The full text of 8 C.F.R. 103.2(b)(18) states:
Withholding adjudication: A district director may authorize withholding adjudication of a visa petition or other application if the district director determines that an investigation has been undertaken involving a matter relating to eligibility or the exercise of discretion, where applicable, in connection with the application or petition, and that the disclosure of information to the applicant or petitioner in connection with the adjudication of the application or petition would prejudice the ongoing investigation. If an investigation has been undertaken and has not been completed within one year of its inception, the district director shall review the matter and determine whether adjudication of the petition or application should be held in abeyance for six months or until the investigation is completed, whichever comes sooner. If, after six months of the district director's determination, the investigation has not been completed, the matter shall be reviewed again by the district director and, if he/she concludes that more time is needed to complete the investigation, adjudication may be held in abeyance for up to another six months. If the investigation is not completed at the end of that time, the matter shall be referred to the regional commissioner, who may authorize that adjudication be held in abeyance for another six months. Thereafter, if the Associate Commissioner, Examinations, with the concurrence of the Associate Commissioner, Enforcement, determines it is necessary to continue to withhold adjudication pending completion of the investigation, he/she shall review that determination every six months.
The USCIS name-check requirement "has become a bottleneck because the FBI has large numbers of pending name-check requests and limited resources to complete them." Ali v. Frazier, 575 F. Supp. 2d 1084, 2008 WL 4180265, at *1 (D. Minn. Sept. 11, 2008). This case is one of many filed around the country to challenge the delays in adjudicating naturalization applications resulting from delays in name-check processing.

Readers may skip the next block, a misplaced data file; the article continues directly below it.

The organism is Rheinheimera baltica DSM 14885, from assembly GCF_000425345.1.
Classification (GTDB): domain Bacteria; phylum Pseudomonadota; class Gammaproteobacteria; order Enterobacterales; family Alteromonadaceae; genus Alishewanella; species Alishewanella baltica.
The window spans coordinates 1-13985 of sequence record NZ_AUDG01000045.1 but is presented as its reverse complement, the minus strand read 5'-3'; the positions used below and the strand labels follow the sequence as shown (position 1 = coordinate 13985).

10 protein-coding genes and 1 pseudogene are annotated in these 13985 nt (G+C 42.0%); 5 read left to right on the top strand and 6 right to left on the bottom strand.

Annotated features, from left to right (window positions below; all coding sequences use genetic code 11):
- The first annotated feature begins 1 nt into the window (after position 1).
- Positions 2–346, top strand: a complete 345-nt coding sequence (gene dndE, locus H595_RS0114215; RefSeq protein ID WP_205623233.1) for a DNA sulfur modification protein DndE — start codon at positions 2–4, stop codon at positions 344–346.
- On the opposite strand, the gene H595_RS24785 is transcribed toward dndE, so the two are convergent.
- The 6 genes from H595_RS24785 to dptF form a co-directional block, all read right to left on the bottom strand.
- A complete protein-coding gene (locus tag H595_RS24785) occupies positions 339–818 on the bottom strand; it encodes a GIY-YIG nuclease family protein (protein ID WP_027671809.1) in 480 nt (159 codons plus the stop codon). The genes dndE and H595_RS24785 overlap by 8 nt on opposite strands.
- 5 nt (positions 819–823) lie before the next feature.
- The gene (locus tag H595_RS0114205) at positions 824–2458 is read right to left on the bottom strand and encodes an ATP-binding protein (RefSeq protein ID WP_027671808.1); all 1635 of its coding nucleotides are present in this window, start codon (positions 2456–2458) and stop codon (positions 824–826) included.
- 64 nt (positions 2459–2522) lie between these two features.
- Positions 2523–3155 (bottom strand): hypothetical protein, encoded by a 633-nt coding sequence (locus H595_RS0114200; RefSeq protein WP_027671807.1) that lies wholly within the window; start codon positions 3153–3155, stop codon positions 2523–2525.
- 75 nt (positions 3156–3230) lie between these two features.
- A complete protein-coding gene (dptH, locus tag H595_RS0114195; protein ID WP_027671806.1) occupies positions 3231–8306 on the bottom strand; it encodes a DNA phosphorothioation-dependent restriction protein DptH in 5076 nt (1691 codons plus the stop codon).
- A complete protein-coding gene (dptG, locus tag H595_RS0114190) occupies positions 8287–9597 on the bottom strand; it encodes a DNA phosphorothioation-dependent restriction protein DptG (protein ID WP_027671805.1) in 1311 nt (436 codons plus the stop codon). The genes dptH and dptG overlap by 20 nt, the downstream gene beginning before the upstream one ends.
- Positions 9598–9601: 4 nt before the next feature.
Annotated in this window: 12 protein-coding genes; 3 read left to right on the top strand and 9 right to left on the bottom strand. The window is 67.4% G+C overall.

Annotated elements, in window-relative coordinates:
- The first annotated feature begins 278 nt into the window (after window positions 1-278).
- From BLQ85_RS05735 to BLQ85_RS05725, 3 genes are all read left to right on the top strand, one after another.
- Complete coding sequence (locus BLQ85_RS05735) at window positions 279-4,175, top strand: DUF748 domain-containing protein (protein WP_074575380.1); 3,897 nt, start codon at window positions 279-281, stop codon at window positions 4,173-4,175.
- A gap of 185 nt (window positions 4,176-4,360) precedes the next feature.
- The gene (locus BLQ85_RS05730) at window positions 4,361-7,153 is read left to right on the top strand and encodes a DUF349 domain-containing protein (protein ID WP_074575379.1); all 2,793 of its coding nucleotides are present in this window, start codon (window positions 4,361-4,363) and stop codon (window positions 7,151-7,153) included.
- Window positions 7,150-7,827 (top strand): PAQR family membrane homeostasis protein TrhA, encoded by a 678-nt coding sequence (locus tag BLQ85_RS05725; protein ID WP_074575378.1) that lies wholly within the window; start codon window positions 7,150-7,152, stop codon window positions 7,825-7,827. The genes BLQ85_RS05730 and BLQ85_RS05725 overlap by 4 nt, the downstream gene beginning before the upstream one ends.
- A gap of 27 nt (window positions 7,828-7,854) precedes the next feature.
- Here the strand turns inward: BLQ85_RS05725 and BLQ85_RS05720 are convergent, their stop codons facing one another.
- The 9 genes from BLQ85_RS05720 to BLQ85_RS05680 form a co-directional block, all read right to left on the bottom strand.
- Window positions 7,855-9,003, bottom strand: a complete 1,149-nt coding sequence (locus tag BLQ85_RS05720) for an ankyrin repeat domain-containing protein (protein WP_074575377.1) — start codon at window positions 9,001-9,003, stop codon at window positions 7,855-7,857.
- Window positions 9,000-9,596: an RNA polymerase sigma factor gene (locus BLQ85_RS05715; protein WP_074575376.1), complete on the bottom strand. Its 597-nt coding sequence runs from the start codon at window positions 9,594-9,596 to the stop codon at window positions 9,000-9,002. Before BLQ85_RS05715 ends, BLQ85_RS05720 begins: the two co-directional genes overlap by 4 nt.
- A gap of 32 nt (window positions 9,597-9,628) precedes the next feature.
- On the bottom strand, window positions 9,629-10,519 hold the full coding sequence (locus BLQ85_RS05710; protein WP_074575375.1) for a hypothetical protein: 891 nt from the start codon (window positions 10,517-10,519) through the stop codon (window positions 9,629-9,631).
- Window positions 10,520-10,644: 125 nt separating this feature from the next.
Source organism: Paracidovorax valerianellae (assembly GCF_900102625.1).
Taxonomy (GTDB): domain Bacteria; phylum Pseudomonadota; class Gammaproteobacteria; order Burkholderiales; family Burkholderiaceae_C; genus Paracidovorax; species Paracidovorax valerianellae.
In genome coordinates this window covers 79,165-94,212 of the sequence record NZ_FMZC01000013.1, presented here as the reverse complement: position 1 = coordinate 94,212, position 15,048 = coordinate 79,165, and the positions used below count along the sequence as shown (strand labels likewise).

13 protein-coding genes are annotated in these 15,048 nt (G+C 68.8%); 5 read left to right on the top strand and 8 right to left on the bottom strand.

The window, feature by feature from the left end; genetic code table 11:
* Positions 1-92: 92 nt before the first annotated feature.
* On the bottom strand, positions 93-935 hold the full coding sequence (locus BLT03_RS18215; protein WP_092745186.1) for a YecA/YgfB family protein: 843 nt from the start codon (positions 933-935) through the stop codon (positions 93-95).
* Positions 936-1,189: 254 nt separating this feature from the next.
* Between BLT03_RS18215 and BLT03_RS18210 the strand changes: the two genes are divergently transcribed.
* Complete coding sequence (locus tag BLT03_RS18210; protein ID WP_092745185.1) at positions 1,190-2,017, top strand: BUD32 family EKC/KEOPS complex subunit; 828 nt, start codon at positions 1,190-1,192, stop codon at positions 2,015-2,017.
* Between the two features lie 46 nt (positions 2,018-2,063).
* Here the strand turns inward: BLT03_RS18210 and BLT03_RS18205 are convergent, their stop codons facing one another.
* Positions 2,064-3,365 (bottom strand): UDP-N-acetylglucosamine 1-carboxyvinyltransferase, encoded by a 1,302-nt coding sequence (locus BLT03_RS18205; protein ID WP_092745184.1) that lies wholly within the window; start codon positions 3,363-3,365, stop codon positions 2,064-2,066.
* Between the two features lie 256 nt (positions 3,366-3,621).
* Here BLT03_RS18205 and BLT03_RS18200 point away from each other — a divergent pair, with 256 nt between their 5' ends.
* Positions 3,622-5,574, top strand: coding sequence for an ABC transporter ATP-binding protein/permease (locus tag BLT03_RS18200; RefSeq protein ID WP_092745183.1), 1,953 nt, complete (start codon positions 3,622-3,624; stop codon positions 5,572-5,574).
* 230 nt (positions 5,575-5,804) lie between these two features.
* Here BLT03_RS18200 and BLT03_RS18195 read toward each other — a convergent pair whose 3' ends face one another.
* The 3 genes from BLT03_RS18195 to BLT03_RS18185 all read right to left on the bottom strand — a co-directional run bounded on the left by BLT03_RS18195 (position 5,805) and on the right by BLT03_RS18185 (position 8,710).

B. Sawan's Claims
In November 2006, Sawan applied to become a naturalized citizen of the United States. He alleges that he meets the eligibility criteria. Sawan has not been interviewed because, according to the USCIS, his FBI name check has not been completed. Sawan alleges that his requests for expedited treatment, based primarily on the fact that his mother is ill and abroad and he wants to petition for her to join him in the United States, went unanswered. He alleges that other naturalization applications filed after his have already been adjudicated.
In this suit, Sawan asks this court to order the USCIS and the FBI to take all reasonable steps to complete processing his name check within 30 days and to complete adjudicating his naturalization application within 60 days. Sawan sued USCIS officials and the FBI director under the Mandamus Act, 28 U.S.C. § 1361, the APA, 5 U.S.C. §§ 555(b), 706(1), and the Declaratory Judgment Act, 28 U.S.C. § 2201. In this motion for reconsideration of the dismissal for lack of subject-matter jurisdiction, Sawan asserts that the court has subject-matter jurisdiction over his claims for unreasonable delay against the USCIS and the FBI. Sawan also argues that the court failed to consider his argument that the USCIS has no statutory or regulatory authority to require a name check as a condition to scheduling an interview. (Docket Entry No. 13). The defendants have responded, arguing that Sawan has failed to show a clear right to relief and that this court therefore lacks subject-matter jurisdiction to consider his claims. (Docket Entry No. 14).
Each argument and response is considered below.
II. Whether This Court Has Subject-Matter Jurisdiction over Sawan's Claims
In the motion to dismiss, the defendants argued that this court lacked subject-matter jurisdiction over Sawan's claims under the Mandamus Act, 28 U.S.C. § 1361; the APA, 5 U.S.C. §§ 555(b), 706 et seq.; and the Declaratory Judgment Act, 28 U.S.C. § 2201. On reconsideration, this court concludes that dismissal for lack of subject-matter jurisdiction was appropriate as to the claims under the Declaratory Judgment Act. "The Declaratory Judgment Act . . . is a procedural statute and not a jurisdictional one. As such, it does not provide an independent basis for federal court review." Yan v. Mueller, No. H-07-0313, 2007 WL 1521732, at *2 n. 4 (S.D. Tex. May 24, 2007) (dismissing Declaratory Judgment Act as basis for subject-matter jurisdiction in naturalization case claiming undue delay due to name check requirement). But dismissal for lack of subject-matter jurisdiction was not appropriate for the Mandamus Act and APA claims.